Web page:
Claude Bobbin’s lucky break came, he realised looking back, on one gruesomely chilly June Thursday in year five. His class were on a field trip to Westwitheral and as part of the ‘fun’ the whole year group were to be taught bodyboarding.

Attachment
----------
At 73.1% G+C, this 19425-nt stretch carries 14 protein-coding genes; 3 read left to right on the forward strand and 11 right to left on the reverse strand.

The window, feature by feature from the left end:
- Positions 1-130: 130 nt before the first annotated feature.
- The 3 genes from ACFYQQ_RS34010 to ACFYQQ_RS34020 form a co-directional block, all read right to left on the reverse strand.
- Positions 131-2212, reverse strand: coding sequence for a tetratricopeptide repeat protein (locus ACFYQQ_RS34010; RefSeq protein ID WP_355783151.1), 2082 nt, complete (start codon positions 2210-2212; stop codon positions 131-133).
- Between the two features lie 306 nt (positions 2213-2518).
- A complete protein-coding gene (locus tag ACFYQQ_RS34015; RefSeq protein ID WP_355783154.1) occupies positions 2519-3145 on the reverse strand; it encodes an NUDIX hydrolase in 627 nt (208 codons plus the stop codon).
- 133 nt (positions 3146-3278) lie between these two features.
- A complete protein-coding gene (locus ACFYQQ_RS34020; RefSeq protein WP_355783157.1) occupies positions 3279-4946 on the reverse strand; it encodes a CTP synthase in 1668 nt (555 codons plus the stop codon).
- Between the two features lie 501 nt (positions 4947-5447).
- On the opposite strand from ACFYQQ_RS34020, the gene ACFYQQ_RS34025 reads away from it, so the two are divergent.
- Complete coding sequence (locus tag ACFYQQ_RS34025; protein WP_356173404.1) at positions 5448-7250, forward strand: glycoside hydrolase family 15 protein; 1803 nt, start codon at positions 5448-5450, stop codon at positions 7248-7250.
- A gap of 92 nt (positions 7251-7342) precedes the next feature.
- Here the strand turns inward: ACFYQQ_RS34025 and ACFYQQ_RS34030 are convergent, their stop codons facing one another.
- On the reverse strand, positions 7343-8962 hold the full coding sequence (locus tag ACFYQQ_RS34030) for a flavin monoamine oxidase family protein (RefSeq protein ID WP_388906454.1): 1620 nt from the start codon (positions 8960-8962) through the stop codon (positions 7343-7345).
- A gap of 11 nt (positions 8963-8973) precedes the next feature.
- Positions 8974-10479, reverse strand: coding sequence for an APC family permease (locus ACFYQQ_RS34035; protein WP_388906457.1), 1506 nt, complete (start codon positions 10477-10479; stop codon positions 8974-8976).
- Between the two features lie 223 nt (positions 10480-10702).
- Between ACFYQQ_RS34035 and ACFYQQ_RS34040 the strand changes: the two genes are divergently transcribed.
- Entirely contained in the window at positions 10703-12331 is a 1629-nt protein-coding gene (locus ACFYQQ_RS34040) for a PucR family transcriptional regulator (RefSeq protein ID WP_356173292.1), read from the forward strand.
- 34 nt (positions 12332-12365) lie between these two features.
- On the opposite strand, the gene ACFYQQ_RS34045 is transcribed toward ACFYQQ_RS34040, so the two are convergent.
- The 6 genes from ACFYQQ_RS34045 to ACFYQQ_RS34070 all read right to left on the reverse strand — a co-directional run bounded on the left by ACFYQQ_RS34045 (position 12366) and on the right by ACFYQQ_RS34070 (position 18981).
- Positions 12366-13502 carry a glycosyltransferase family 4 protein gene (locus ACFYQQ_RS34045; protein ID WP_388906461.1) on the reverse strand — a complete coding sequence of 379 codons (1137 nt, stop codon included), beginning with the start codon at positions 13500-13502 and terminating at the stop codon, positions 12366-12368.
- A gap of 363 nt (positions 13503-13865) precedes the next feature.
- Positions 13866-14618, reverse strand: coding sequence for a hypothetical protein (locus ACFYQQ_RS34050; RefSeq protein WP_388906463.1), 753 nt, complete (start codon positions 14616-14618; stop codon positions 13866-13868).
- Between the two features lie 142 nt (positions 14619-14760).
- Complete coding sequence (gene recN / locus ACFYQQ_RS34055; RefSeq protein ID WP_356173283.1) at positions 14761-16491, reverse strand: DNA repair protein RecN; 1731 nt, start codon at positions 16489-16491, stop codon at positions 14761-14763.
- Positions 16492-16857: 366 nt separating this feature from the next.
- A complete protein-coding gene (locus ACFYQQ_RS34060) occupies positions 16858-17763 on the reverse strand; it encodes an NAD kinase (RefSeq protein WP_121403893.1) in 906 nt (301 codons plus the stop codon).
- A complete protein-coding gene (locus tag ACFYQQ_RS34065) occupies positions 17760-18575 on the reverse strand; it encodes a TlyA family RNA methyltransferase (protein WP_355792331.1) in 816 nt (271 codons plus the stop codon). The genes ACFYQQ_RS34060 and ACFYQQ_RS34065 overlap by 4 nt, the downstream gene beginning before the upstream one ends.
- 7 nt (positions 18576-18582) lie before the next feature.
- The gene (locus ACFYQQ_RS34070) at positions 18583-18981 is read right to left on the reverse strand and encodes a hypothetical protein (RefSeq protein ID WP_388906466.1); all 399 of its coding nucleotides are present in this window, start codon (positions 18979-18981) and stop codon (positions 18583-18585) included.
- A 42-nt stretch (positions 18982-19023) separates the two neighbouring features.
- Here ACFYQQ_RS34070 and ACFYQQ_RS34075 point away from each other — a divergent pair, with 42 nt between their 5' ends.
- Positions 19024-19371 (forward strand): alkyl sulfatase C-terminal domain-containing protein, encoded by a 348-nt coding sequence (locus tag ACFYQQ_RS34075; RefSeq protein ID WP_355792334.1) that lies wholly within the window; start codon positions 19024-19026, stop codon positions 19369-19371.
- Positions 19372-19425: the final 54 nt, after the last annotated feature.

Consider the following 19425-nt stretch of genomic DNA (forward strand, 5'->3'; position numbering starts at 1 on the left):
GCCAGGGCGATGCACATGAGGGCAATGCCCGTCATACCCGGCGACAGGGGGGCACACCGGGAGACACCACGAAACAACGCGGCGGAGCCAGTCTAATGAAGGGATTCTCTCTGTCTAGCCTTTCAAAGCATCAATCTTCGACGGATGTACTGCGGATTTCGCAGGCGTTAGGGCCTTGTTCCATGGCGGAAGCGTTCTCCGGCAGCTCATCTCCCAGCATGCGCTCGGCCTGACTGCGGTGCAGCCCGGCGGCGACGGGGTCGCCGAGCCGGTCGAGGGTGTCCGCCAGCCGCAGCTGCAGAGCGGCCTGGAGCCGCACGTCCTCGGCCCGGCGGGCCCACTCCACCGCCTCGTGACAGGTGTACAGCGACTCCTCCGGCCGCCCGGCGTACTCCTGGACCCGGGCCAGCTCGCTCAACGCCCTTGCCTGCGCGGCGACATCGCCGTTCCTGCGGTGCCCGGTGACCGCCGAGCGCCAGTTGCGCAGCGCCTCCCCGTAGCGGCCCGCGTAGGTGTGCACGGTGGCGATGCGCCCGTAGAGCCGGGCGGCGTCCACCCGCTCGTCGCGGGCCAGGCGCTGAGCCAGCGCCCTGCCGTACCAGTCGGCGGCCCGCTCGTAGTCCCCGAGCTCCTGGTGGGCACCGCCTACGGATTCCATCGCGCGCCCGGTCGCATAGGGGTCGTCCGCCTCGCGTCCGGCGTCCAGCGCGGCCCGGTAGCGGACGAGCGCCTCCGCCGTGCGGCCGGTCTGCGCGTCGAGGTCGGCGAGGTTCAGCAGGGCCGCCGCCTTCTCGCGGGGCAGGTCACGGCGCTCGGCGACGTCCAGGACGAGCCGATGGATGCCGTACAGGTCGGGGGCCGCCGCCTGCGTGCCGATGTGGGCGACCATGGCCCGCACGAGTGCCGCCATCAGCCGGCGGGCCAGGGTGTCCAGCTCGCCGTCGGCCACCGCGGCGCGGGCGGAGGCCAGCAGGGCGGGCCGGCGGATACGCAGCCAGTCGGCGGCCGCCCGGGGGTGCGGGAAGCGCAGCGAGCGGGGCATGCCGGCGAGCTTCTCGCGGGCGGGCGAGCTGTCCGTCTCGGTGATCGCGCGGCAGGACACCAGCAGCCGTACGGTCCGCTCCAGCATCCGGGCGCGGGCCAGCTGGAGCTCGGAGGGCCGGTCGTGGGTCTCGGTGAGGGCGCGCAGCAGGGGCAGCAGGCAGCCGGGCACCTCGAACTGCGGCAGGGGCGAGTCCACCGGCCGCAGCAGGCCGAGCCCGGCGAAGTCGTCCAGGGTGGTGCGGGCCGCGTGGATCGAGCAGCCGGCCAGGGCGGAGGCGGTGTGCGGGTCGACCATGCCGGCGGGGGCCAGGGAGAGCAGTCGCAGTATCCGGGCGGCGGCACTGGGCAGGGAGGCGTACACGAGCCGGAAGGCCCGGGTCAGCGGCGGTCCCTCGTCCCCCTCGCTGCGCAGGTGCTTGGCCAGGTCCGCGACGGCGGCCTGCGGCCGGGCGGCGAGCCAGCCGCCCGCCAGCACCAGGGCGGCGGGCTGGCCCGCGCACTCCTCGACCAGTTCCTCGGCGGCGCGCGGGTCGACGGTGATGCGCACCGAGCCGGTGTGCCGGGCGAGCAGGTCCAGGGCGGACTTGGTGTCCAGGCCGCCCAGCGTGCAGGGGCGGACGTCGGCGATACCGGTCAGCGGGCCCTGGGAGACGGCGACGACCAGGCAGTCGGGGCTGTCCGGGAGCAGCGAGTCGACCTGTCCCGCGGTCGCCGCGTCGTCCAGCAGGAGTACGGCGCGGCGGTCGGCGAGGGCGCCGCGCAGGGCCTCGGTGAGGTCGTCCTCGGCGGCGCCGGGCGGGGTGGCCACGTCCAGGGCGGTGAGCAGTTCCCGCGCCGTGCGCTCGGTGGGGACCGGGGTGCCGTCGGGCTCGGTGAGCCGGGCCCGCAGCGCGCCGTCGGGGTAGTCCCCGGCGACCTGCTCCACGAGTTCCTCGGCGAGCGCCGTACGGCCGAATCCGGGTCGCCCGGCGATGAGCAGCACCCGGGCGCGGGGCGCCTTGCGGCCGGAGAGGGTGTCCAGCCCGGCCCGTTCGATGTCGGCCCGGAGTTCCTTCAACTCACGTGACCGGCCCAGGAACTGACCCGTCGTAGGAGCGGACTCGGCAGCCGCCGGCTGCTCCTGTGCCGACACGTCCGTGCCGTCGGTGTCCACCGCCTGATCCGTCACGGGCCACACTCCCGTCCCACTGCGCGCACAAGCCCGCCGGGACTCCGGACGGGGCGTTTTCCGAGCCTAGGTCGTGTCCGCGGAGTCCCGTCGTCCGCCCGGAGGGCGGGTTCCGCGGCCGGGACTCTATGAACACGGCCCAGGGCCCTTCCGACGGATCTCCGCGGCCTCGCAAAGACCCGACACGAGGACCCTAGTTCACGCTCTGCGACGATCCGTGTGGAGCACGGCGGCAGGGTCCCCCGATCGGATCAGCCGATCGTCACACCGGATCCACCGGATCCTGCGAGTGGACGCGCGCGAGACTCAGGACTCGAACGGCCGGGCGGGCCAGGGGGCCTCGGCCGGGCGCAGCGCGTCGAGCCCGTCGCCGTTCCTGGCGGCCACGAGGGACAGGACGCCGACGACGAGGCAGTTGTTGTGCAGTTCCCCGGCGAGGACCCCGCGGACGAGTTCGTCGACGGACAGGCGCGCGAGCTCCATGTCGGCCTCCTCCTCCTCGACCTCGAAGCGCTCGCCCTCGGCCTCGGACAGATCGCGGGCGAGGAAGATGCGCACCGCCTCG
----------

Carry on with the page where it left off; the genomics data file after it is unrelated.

Claude’s experiences of full body immersion in water to that point had been during the weekly humiliation of a swimming class when he and Repson St Mewl -a weedy boy with an already highly developed hypochondria – were bombarded with abuse as they cowered in the shallow end while the teacher, Miss Tansy checked her makeup and bellowed at them to behave. His parents were part of a small, some might say exclusive sect of hydrophobic Zoroastrians and discouraged any unnecessary contact with water – what passed for bath-time comprised a prayer for drought and a swift scouring with a dry flannel. Claude’s parents fought the requirement for him to undertake swimming lessons with a diminishing enthusiasm and finally decided to allow it when they were promised he would never be expected to actually swim but could stand in the knee deep water for the forty minutes of the class. Only once did that agreement falter, when Claude slipped on an abandoned sheet of dinosaur knee plasters that Repson had been using as a germ shield, but everyone agreed that no harm had been done and the incident was forgotten
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